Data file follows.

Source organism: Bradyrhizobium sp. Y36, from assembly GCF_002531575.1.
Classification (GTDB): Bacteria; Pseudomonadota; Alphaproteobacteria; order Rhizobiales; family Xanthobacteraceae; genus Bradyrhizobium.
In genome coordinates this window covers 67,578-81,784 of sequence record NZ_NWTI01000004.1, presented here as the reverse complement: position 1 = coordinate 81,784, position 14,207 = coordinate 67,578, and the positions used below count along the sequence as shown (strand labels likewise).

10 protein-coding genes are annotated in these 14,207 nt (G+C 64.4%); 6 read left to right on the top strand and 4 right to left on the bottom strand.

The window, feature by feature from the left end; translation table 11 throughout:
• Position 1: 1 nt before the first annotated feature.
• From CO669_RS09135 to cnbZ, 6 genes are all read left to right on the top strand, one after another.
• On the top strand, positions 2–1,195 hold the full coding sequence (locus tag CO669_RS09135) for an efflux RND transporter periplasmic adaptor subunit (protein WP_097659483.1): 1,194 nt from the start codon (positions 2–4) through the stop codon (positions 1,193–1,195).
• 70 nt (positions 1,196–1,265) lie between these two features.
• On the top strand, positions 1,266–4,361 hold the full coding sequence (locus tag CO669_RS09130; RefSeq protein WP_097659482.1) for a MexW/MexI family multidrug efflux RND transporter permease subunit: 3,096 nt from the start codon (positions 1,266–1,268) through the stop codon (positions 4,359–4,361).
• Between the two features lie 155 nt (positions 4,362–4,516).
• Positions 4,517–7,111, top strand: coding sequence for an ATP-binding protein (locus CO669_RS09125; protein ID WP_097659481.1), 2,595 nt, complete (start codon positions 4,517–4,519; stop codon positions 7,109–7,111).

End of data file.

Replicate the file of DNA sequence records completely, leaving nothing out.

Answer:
Source organism: Bradyrhizobium sp. Y36, from assembly GCF_002531575.1.
Classification (GTDB): Bacteria; Pseudomonadota; Alphaproteobacteria; order Rhizobiales; family Xanthobacteraceae; genus Bradyrhizobium.
In genome coordinates this window covers 67,578-81,784 of sequence record NZ_NWTI01000004.1, presented here as the reverse complement: position 1 = coordinate 81,784, position 14,207 = coordinate 67,578, and the positions used below count along the sequence as shown (strand labels likewise).

10 protein-coding genes are annotated in these 14,207 nt (G+C 64.4%); 6 read left to right on the top strand and 4 right to left on the bottom strand.

The window, feature by feature from the left end; translation table 11 throughout:
• Position 1: 1 nt before the first annotated feature.
• From CO669_RS09135 to cnbZ, 6 genes are all read left to right on the top strand, one after another.
• On the top strand, positions 2–1,195 hold the full coding sequence (locus tag CO669_RS09135) for an efflux RND transporter periplasmic adaptor subunit (protein WP_097659483.1): 1,194 nt from the start codon (positions 2–4) through the stop codon (positions 1,193–1,195).
• 70 nt (positions 1,196–1,265) lie between these two features.
• On the top strand, positions 1,266–4,361 hold the full coding sequence (locus tag CO669_RS09130; RefSeq protein WP_097659482.1) for a MexW/MexI family multidrug efflux RND transporter permease subunit: 3,096 nt from the start codon (positions 1,266–1,268) through the stop codon (positions 4,359–4,361).
• Between the two features lie 155 nt (positions 4,362–4,516).
• Positions 4,517–7,111, top strand: coding sequence for an ATP-binding protein (locus CO669_RS09125; protein ID WP_097659481.1), 2,595 nt, complete (start codon positions 4,517–4,519; stop codon positions 7,109–7,111).